30 November 2010
George Albon on Daniel Davidson
Dan Davidson would have time to write one piece on contemporary poetics. In it, he said that “with abandoning the cult of the personal has come a radically amplified referent, accessing domains better suited to qualities and designs common to the atomized, hyper-personalized/depersonalized nature of current social environments.” The adjectives on either side of Dan’s slash aren’t opposites. They describe complementary features of just that atomized nature. And as method, as a prepared medium for the writing, they constituted alternate approaches.
Through Gary [Sullivan] I met Dan Davidson, whom he’d gotten to know at San Francisco State. Dan was the first poet I’d ever met who lived his life as The Poet, with no interference from a day job or schedule, save weekly and/or monthly visits to various clinics. He had a plastic aortic valve, the result of a heart infection which his doctors insisted was a flu bug, and long before this a note from his therapist to SSI that he was psychologically incapable of employment. Dan worked very hard on his poetry—after fifteen years, some of it still searches along a hard edge. He also worked hard to develop, if I can put it this way, his deportment—his self-presentation as a professional and engaged artist. Looking at “deportment” makes me see that it could apply to Dan in more ways than one. With his uncompromising apartness he was indeed “deported” from run-of-the-mill America, taking none of its pleasantries for granted, and always at odds with those who did, or could. (“Don’t I look acculturated?” he once asked when he showed me a photo of himself and his then-girlfriend Jenny, followed by his high-pitched laugh.) And he was also “deported” from the world in which being an engaged poet could mean something, could be a fact worthy of attention, if not automatic respect—as happens (used to happen?) in the world surrounding North America. So if his deportment were also these things, they were part of the background of his active deportment—the styles he chose in facing down such a world. Much could be said about Dan, remembrances turning into anecdotes, but for now I’ll remember him in his ratty cane chair in the flat on lower Haight (gotten off the street like everything else in the flat), on the phone to poet A quietly suggesting that poet B, who was close to poet C, be included among the poets speaking at C’s memorial. Likewise the sense of company he provided, his enthusiasms and despairs, his fearsome intelligence, his pitiless debater’s will, his advice on where to send submissions, and how.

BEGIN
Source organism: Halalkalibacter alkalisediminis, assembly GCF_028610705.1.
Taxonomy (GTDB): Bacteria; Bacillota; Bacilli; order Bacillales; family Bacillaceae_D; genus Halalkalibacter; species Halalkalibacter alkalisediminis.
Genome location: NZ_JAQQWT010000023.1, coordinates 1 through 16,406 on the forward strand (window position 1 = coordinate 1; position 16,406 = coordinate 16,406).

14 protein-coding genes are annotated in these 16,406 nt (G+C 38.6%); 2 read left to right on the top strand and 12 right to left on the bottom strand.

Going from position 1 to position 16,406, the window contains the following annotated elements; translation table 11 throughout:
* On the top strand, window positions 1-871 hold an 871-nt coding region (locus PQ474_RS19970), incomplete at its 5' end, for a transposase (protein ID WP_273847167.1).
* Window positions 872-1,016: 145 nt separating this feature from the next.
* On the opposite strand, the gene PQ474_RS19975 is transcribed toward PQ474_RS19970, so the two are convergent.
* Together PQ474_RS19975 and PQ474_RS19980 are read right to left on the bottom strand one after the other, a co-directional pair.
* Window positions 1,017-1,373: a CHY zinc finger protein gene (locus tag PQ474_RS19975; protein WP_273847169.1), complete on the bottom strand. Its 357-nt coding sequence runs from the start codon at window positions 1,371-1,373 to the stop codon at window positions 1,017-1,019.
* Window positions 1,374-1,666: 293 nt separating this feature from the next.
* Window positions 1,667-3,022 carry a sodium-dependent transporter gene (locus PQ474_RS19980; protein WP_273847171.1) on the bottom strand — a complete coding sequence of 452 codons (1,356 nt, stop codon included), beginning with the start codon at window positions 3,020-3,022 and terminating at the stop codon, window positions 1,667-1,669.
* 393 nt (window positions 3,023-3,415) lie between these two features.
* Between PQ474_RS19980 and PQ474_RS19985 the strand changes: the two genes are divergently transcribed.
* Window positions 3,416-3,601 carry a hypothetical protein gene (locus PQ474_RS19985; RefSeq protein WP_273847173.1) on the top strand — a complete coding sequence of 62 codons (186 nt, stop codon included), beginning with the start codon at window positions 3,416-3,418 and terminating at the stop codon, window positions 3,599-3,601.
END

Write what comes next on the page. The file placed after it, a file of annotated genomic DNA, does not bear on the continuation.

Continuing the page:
1.) Always have something in the mail.
2.) Never fold your work. The SASE should be larger than 8½ x 11, and the original mailing envelope even larger. There’s a subtle difference if it’s folded. And if you get it back it’s still uncreased and you can send it to the next place down the line.
He also wrote two computer rules for Gary on an index card, when Gary got his first PC: 1.) Turn it off before the brain melts. 2.) Think—Plan—Attack!